SHE'S like the witty, gutsy heroine in one of her own
best-selling mystery novels.
Resourceful, to start with. The day Susan Isaacs dropped her
youngest child off at nursery school for the first time, she drove
straight home and started her first novel. She had no college
degree, no high-powered career - nothing that would indicate a
megabucks future of hot novels, Hollywood movies, a house in the
Hamptons and a pied-a-terre in Manhattan.
On a recent summer afternoon, Isaacs traveled from her Long
Island home into Manhattan to meet a visitor in her apartment on
Central Park South, just up the street from the St. Moritz and The
She wrote that first novel in the bedroom, papers scattered
over bed and pillows, swept away by the adventures of her heroine,
a Long Island housewife whose pornography-loving dentist is killed
one day. Each night her lawyer-husband would come home, read her
day's work, tell her she was really on to something.
He wasn't kidding.
"Compromising Positions" became an instant best seller, then a
successful movie starring Susan Sarandon and Raul Julia. Since
then, each of her seven mysteries has become a best seller, and
"Hello Again" was also made into a movie.
Her latest mystery, "Lily White," hit best-seller lists right
after its release this month. Whoopi Goldberg snatched up the movie
rights, and production is expected to start soon, with Isaacs as
Nothing mysterious about her popularity, however.
"I think people who read her books recognize something in her
characters they might like to do or be themselves," says Amy Fikes,
owner of the Mystery Book Store in Dallas. "There's a connection."
Part of her broad appeal, Fikes believes, is that "she crosses
the mystery genre into general fiction. Her plots are tight, she's
humorous but serious at the same time. She has insights into
serious issues without being depressing."
Critics are calling "Lily White" her most confident and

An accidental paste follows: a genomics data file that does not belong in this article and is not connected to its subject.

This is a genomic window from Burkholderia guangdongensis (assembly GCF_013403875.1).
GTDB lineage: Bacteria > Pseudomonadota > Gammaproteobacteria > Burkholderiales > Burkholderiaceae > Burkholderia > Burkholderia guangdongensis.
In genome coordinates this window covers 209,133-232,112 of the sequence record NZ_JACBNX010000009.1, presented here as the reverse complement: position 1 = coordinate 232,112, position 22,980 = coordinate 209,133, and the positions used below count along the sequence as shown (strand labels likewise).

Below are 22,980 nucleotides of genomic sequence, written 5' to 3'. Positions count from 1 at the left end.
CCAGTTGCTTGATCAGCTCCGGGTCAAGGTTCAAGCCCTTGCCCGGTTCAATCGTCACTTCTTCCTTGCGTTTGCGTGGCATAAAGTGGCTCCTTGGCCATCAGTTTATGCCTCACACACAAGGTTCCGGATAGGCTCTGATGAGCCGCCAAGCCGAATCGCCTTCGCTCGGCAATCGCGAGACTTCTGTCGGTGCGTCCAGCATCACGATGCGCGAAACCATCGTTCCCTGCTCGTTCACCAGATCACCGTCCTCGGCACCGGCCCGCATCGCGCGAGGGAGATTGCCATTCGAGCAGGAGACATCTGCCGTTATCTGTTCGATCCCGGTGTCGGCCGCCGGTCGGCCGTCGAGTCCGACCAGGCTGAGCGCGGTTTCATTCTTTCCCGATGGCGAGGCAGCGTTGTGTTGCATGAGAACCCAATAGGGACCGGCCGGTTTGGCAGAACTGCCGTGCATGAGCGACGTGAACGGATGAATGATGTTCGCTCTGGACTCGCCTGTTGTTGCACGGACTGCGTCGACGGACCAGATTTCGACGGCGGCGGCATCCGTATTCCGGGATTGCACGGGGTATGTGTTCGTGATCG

appealing book so far. Perhaps it's because her heroine, Lee White,
has a dark side - hidden wounds beneath her relentless humor that
give depth to her character. There's a mystery behind the mystery.
Lee is a criminal-defense lawyer whose client - a con man
running a love-'em-and-leave-'em marriage scam - is arrested for
murder. She grabbed Isaacs' interest one day as she worked on the
"I heard her say, `I was never a virgin,' " says Isaacs. "I
thought, `Oh, that's fun. I like that! I know exactly what she
And so the story begins:
"I was never a virgin.
"OK: In the technical sense, of course I was. But even in my
dewy days, I never gazed at the world wide-eyed with wonder. If I
wasn't born shrewd, at least I grew up too smart to be naive."
Isaacs, with her kohl-rimmed eyes, dark, curly hair and a
black-lace camisole peeking from the bodice of her pantsuit,
resembles her heroines in ways that transcend the grit and
wisecracks. Usually in their 40s, they're middle-age women with
strong sexuality and a growing sense of personal power. This is no
"One of the joys of growing older is self-knowledge, and being
able to do away with pretense," says Isaacs, who is 52. "When you
know what you are and what you aren't, you bloom emotionally and
you bloom sexually.
"I see women who are washed up at 28. Nothing much is going to
happen to them for the rest of their lives. They lack energy, they
lack elan, they lack hope.
"Other women spend huge amounts of money on cosmetics, or their
hair, or clothes, go to exercise class, massage anticellulite cream
into their thighs every night and every morning. They do
everything, and they never find men.
"Then there are women who look like a sack of potatoes with
lipstick on, and they do wonderfully because they're capable of
fun, they give off an aura of `I like men, I like sex, and mostly,
I like myself. …